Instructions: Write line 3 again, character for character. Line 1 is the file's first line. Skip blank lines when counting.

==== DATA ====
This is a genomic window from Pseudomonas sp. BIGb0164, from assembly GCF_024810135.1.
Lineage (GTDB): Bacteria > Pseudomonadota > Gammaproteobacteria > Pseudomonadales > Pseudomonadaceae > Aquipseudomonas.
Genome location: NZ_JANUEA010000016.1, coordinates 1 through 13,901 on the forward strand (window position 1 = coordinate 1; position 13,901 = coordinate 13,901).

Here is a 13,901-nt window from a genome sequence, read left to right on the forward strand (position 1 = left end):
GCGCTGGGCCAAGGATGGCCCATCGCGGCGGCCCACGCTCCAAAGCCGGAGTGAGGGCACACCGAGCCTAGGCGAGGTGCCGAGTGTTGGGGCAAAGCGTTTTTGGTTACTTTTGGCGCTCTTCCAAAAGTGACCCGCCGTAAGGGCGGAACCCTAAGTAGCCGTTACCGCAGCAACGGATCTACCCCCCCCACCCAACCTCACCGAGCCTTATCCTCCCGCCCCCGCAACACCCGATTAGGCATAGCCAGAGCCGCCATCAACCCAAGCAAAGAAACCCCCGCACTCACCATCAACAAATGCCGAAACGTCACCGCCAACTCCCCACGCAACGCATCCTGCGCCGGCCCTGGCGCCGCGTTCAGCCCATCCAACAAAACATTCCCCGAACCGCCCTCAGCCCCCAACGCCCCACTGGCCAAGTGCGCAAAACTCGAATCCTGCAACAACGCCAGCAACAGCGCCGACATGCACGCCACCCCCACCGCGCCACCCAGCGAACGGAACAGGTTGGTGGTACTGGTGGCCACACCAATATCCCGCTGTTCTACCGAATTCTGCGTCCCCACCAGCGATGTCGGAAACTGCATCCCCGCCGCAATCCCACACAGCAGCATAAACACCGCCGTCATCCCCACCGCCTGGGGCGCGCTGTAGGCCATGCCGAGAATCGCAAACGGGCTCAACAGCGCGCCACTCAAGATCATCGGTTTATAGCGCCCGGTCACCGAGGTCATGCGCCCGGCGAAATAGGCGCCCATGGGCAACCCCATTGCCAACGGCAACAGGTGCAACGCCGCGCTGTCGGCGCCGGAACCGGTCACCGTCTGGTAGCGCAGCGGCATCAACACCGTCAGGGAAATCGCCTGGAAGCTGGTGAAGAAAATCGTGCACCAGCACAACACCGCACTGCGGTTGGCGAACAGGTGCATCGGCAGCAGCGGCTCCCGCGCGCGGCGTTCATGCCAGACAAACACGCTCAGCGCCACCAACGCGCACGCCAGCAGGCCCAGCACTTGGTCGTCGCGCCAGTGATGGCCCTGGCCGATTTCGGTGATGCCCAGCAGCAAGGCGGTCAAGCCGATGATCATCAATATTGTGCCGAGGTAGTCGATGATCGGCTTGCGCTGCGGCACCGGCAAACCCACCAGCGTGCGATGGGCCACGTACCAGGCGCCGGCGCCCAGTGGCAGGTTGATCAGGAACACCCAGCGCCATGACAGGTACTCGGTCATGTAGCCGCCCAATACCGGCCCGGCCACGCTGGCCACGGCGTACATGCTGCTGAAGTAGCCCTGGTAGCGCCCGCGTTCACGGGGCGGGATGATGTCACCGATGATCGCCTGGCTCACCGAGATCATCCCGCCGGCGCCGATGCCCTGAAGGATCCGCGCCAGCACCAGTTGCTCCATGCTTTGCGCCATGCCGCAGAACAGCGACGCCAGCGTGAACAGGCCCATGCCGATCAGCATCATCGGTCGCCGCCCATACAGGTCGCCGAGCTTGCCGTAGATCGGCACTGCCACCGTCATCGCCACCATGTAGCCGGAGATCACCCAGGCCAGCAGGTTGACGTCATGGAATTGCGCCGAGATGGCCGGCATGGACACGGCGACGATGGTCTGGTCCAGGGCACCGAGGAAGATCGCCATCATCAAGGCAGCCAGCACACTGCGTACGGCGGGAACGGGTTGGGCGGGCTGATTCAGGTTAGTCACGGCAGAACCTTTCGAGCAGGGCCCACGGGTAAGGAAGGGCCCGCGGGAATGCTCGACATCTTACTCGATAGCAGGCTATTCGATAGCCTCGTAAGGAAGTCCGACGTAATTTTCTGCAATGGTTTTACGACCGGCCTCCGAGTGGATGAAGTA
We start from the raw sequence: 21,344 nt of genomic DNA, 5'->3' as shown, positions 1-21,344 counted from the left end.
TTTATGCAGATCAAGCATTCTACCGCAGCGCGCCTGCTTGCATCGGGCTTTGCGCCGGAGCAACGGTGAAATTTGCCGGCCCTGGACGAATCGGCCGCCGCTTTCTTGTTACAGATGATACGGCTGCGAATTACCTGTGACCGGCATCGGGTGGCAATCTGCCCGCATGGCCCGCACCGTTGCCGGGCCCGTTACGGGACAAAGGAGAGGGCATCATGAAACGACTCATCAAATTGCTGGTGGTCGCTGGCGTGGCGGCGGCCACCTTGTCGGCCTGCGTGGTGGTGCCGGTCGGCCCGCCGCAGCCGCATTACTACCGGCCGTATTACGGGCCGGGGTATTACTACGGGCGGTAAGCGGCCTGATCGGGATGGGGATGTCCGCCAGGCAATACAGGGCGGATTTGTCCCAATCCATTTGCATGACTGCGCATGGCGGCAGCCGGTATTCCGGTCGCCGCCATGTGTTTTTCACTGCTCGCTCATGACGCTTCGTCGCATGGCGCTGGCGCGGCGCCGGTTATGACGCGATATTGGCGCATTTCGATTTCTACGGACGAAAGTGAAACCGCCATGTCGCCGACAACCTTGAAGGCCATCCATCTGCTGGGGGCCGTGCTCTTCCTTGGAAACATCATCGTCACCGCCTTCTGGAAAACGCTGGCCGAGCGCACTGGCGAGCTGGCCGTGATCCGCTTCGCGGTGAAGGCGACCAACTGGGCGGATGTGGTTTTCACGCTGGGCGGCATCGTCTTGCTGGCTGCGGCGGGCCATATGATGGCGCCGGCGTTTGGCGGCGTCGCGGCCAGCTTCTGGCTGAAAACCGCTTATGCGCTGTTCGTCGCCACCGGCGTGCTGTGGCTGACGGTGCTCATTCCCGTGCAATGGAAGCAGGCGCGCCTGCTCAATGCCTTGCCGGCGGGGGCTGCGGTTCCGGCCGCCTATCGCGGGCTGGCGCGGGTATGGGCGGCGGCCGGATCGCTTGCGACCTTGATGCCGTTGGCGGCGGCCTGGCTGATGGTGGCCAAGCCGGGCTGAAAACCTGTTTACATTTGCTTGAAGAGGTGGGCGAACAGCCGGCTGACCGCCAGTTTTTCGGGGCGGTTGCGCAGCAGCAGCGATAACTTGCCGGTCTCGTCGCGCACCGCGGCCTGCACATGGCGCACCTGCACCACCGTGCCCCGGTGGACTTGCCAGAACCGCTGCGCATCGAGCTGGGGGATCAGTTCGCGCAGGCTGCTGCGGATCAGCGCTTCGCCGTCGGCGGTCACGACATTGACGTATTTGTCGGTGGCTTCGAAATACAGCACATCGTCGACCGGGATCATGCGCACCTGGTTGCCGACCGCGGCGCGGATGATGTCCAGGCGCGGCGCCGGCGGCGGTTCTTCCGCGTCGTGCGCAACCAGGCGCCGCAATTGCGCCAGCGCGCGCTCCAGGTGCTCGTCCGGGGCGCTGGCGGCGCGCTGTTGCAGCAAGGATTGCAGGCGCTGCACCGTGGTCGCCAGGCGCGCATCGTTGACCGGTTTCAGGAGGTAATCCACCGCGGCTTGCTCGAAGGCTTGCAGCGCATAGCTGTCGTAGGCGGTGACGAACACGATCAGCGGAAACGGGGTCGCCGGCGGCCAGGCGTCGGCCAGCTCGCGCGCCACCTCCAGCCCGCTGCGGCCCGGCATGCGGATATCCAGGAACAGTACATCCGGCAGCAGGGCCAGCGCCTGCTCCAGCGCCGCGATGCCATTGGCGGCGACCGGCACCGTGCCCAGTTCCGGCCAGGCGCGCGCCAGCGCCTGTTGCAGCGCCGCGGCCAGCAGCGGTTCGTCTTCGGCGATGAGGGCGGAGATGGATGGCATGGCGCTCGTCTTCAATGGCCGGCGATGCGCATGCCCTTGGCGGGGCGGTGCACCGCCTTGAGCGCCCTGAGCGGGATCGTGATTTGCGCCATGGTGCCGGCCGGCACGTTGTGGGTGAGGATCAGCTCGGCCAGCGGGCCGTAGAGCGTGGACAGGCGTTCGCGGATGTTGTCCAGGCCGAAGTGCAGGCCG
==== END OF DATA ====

Genome location: NZ_JANUEA010000016.1, coordinates 1 through 13,901 on the forward strand (window position 1 = coordinate 1; position 13,901 = coordinate 13,901).